All 50 seats from the August 4th elections have been declared and horse trading is continuing as political parties trying to gain the support to form a government. In the wake of the poll, the Electorial Commission Chairman, Sir Peter Kenilorea, is calling for reforms.
Presenter: Campbell Cooney
Speaker: Sir Peter Kenilorea, Chairman of the Solomon Islands Electoral Commission and the speaker of parliament
KENILOREA: In terms of the general election we have come to the conclusion of it and of course our process we then have to go and consider and arrange for the election of the prime minister, but that's not for the commission's responsibility. That is for the Governor General to arrange. So as far as the general election is concerned we've come to the conclusion of it.
COONEY: Any indication yet about if there will be an appeal against any results?
KENILOREA: I have not officially received any indication of appeals except for the kind of rumours I think we're all hearing, for example West Honiara is not happy and that sort of thing, possibly Lau Baelelea are not happy. But as I said apart from that it no longer is within the purview of the commission, appeals are directed to the High Court.
COONEY: Looking at how this election went and areas for improvement and reform and that, what are your thoughts on that?
KENILOREA: Yeah I think we've got a lot of work to do in terms of reform. We'll have to have a re-look at our legal framework and look at how to improve our registration of voters, which means giving some more powers to the commission to make some decisions on certain issues. But beyond that we will be looking at the voting system, whether or not to keep the present first-past-the-post or look at other alternatives.
COONEY: Well your neighbouring country Papua New Guinea's introduced a limited preferential system. It seemed to work well, a few hiccups and that, is this the sort of thing that you're looking at?
KENILOREA: Yeah that will be the system we'll be looking at, and I think the past parliament understood the view of the commission on that, and we'll be picking it up after the election of the prime minister and the government has been formed we'll go from there.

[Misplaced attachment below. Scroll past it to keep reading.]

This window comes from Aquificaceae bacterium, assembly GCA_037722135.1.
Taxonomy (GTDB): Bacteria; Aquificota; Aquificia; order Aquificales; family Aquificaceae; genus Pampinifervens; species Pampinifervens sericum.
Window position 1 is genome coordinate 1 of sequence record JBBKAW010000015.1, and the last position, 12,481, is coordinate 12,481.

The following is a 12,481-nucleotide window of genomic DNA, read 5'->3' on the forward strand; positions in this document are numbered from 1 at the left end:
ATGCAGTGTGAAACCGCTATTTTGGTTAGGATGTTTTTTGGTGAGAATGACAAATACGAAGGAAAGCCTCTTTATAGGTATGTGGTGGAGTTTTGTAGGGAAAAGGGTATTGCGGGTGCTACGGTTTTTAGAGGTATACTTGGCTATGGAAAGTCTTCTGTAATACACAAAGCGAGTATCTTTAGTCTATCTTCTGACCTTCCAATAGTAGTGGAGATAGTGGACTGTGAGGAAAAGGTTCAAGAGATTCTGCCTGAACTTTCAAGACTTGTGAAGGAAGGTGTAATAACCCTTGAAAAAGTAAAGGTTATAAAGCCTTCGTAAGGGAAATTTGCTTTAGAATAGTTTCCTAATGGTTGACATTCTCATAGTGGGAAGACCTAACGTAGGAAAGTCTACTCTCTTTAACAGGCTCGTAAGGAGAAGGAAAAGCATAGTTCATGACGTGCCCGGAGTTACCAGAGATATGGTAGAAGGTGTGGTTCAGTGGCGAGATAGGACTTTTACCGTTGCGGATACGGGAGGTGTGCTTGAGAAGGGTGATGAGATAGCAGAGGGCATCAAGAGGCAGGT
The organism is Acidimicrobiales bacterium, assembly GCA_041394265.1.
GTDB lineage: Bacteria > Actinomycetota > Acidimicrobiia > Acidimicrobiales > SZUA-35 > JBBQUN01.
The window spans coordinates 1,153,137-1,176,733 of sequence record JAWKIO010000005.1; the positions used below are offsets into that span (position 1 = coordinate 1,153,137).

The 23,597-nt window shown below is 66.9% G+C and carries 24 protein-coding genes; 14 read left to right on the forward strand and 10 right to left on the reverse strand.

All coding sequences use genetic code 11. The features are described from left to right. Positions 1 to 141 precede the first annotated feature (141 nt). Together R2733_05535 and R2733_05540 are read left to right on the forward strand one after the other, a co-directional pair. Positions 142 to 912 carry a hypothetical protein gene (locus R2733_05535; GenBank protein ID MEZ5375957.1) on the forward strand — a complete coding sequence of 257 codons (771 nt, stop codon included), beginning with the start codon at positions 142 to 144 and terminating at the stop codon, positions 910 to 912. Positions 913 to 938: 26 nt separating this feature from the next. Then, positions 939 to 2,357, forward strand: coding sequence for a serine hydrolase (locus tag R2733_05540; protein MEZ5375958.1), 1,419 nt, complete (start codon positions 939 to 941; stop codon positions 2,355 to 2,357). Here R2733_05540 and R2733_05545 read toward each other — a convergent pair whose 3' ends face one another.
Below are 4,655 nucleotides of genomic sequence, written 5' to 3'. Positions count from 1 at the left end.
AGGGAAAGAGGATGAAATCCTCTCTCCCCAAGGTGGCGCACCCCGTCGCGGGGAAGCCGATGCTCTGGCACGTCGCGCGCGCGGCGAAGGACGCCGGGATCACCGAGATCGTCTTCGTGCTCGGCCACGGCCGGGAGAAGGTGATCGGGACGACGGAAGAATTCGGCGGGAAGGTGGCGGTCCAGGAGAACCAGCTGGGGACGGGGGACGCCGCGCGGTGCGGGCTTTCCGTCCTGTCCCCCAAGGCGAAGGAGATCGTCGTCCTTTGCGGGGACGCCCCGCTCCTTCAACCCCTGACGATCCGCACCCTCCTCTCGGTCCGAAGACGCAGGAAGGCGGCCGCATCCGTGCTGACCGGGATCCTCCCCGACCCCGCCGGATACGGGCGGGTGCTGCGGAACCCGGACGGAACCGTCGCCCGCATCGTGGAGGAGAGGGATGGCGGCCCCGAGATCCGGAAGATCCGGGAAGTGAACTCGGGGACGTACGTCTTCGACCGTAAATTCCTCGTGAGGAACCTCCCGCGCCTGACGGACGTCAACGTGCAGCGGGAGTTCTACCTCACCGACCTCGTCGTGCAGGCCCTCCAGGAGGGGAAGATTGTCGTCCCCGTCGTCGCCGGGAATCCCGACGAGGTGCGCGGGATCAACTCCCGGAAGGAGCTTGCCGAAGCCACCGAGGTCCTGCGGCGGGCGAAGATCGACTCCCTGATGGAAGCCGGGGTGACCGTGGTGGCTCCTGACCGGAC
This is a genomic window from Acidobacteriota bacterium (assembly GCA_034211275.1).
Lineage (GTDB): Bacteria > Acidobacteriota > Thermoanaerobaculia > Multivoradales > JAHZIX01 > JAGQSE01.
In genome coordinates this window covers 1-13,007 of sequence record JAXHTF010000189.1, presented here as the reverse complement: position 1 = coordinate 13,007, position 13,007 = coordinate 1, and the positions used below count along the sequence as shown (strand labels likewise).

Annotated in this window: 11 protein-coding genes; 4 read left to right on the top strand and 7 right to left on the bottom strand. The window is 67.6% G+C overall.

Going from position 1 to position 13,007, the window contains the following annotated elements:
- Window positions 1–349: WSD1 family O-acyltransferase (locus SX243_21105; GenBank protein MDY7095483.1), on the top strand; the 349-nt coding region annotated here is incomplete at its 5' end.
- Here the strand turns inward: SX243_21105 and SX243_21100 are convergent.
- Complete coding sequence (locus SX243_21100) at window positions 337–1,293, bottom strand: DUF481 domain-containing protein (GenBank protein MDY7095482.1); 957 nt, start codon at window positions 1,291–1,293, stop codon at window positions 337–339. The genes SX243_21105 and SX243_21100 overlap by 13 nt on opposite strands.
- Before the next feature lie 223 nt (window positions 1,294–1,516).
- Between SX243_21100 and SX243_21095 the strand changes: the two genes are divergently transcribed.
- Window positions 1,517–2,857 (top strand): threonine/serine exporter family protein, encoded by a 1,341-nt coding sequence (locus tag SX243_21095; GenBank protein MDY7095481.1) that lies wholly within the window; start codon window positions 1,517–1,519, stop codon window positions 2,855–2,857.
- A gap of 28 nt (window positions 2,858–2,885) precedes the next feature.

COONEY: Alright, the seat's been declared, it's now up to the Governor General to call a meeting of parliament in which the prime minister will be elected. What's the process for that from here?
KENILOREA: Right there's not going to be a meeting of parliament, but certainly the Governor General is responsible. Of course the clerks will help, but it is a meeting of parliamentarians, but not a meeting of parliament, because as I said the Governor General will oversee that, will preside over the election of the prime minister. A meeting of parliament as decided by the Speaker. So we hope that in the next few days we shall be hearing the date and the place for election of the prime minister announced by Government House.
COONEY: It doesn't have to be held in Parliament House but more likely it would be though wouldn't it?
KENILOREA: Yeah, tradition has it that it's always been in Parliament House the election of the prime minister, so I'm sure this time around would not be different.
COONEY: Is it just four clear days notice from when the notice is given of those meeting of parliamentarians, or can it be longer, can you say a minimum of four but I'm going to call it in seven days time, how does that work?
KENILOREA: Yeah the four days refers to the minimum number of days required for nomination. If he wants to call a longer period of time that's at his own discretion.
COONEY: So probably within I'd say a month from now things would be back to normal?
KENILOREA: Yeah I'd agree with you.
COONEY: You hope?
KENILOREA: Yeah, yeah, the normalcy of things, let's not wish differently but I'm sure it'll be normal after a month or so, yeah.
COONEY: Alright will you be nominating yourself again as Speaker?
KENILOREA: I'll be not running, I'll be not chasing it, but I'll not be running away from it if I'm nominated.